Facebook user forced to legally change her name to match her "stupid" online pseudonym.

A woman has changed her name to “Jemmaroid Von Laalaa” to match her Facebook pseudonym in a bid to get back into her locked account.

We all know someone who has done it. Or maybe you have yourself?

Made up a name for your Facebook account – either as a way to avoid undesirables from your past, or to simply give yourself a new identity.

But what if Facebook demanded verification? What would you do?

Well this woman has been forced to go to great lengths to keep her Facebook pseudonym.

Legally change her name.

Jemmaroid Von Laalaa or Jemma Rogers (Facebook)

Holistic therapist, singer and blogger, formerly known as Jemma Rogers, has had to change her name by deed poll to “Jemmaroid Von Laalaa” in an attempt to unlock her Facebook account.

The 30-year old from North London set up a Facebook account under the name Jemmaroid Von Laalaa in 2008 because she wanted to avoid getting too many friend requests.

But her not-so-unusual method of creating a Facebook account backfired when Facebook sent her a message asking her to prove it was a genuine name.

Unsure of what to do Jemma panicked and photoshopped a credit card trying to prove it was her real name.

But Facebook didn’t fall for the canny stunt instead locking her out of her account.

She told The Telegraph that she then fessed up emailing Facebook admitting it was a pseudonym and asking to be let back in. But she was told as they could not confirm her identity her account was to be suspended.

The Mirror reports that now desperate Jemma was forced to change her name by deed poll to her pseudonym.

The now, Ms Von Laalaa said despite changing her credit cards and her driving license to the name Jemmaroid Von Laalaa she was still locked out.

“I know I’ve been a completely moron, but Facebook are being ridiculous. I’ve been locked out of my account for five weeks now and have lost all of my photos, messages and precious memories.”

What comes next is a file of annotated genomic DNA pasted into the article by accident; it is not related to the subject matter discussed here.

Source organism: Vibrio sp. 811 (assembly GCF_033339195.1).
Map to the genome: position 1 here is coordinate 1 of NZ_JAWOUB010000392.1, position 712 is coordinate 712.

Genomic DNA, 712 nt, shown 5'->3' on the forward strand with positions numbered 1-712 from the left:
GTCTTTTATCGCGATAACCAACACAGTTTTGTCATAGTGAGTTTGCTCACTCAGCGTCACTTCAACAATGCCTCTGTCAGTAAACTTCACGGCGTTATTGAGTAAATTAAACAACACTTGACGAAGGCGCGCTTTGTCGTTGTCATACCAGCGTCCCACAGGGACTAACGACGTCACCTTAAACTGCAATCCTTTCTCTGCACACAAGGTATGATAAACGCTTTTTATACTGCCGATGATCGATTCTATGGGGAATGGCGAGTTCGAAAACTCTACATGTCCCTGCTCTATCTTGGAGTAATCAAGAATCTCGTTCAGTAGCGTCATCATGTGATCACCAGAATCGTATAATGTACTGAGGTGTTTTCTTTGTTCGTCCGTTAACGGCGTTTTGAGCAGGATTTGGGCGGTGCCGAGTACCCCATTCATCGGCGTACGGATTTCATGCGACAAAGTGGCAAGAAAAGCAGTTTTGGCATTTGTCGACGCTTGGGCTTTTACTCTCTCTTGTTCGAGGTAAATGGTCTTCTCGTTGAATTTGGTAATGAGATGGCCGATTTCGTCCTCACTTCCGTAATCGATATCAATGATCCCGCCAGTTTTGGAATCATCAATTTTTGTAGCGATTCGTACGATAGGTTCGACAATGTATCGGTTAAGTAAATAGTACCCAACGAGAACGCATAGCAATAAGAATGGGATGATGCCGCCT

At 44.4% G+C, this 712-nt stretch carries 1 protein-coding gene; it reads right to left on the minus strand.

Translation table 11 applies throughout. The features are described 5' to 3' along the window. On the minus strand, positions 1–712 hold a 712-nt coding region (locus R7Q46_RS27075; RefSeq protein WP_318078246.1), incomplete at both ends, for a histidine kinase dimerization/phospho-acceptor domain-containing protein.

She told The Telegraph what she did wasn’t unusual.


“So many people set up accounts in fake names so random people can’t add them or so they don’t have to awkwardly decline requests from people they know but don’t want to be ‘friends’ with.”

She says she is now stuck with her “stupid name”.

Jemma can’t get back in to her account, despite changing her name.

“It’s ludicrous and I am embarrassed to tell people what has happened.”

The 30-year old says that the issue could be more serious for those who wish to remain anonymous for safety reasons.

Jemma says the whole situation has left her frustrated and embarrassed.

“What if a victim of abuse wants to have Facebook but doesn’t want people to find her so sets it up with a pseudonym? Facebook have too much power and it’s actually quite scary.”

Jemma’s issue isn’t hers alone. One user who faced similar problem in June, Nadia Drake, wrote for Wired that Facebook’s “authentic name” policy was “dangerous and discriminatory” and had “demonstrably and repeatedly been used to target people who often already are marginalized and vulnerable.”

Drake reported that she was locked out of her account after she used her nickname Nads and couldn’t get back in despite her repeated protests and emails.

She wrote:

“Because the disconnect between one’s legal name and common name is a reality for many people, Facebook recently expanded the paperwork users can submit. The intent is to make this part of the verification process easier, while still enforcing Facebook-approved “authenticity.” The new documents include mail, medical records, and library cards—but at least one of them has to include your photo and your birthday.

My library card has a nice painting on it. What does yours have on it? Do you even have one?“

While Nadia Drake didn’t go to the lengths that Jemma Rogers had to (instead she relinquished her account) she did raise similar questions about how this policy “places the power with harassers—as if the Internet needed more of that” she says.

In the meantime the newly minted Jemmaroid Von Laalaa remains in limbo.

“I can’t believe I’m stuck with this stupid name,” she said “ And I still can’t get into my Facebook.”

Do you use a pseudonym for Facebook? What do you think of the “authentic name” policy?

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